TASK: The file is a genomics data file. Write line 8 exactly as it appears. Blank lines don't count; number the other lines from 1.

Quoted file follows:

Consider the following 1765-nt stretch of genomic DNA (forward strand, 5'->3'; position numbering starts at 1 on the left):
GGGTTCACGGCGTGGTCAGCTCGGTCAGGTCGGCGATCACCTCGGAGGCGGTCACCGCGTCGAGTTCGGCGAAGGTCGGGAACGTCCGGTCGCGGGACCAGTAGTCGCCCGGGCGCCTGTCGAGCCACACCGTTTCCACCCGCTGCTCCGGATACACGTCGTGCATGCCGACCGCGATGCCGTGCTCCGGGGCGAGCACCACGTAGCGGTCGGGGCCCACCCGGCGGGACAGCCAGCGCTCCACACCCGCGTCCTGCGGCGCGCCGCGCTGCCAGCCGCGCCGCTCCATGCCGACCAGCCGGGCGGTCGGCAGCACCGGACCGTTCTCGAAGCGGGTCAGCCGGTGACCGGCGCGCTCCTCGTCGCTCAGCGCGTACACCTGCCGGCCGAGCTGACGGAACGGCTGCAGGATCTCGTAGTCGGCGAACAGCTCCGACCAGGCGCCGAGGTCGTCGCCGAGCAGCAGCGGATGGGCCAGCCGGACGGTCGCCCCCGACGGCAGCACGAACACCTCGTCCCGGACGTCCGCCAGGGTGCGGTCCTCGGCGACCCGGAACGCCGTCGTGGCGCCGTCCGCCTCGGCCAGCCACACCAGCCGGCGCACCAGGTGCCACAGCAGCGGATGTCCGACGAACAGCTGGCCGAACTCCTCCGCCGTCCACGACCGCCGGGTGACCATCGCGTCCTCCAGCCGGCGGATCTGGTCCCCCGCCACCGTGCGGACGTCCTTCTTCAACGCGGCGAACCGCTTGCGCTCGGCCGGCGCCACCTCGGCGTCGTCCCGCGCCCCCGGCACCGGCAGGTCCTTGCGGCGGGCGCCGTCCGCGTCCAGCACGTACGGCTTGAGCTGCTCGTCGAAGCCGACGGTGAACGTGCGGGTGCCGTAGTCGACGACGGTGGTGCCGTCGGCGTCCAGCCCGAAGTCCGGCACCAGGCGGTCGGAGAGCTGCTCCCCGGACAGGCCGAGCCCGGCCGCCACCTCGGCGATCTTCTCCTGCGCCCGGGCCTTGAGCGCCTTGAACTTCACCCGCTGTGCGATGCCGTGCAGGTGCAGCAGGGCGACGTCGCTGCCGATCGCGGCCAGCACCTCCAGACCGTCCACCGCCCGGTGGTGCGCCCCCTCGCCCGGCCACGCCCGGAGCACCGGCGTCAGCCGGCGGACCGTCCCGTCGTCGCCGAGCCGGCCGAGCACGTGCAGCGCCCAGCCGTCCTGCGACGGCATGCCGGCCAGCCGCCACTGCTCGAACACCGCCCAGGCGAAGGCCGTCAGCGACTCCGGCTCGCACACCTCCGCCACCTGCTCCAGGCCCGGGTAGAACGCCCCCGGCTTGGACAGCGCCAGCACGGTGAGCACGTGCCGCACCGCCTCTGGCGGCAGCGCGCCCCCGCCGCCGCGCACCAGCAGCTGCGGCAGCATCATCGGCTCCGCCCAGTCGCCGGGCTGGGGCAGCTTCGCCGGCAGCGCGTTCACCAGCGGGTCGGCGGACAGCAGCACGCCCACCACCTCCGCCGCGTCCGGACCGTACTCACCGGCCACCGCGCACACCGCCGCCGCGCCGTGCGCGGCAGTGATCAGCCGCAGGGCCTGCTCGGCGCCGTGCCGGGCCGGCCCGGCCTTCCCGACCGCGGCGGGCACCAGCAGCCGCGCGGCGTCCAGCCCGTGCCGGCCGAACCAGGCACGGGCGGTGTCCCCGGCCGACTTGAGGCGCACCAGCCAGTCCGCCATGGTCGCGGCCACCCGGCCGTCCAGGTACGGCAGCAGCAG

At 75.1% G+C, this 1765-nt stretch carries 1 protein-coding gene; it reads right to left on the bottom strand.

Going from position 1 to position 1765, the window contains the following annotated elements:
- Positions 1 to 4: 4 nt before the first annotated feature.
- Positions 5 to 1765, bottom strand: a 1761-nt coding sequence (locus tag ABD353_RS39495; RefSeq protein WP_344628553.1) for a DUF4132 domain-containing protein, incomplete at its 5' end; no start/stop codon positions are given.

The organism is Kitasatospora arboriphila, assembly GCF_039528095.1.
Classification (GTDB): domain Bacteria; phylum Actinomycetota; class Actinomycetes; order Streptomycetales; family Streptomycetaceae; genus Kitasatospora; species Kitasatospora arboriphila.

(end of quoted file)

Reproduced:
Classification (GTDB): domain Bacteria; phylum Actinomycetota; class Actinomycetes; order Streptomycetales; family Streptomycetaceae; genus Kitasatospora; species Kitasatospora arboriphila.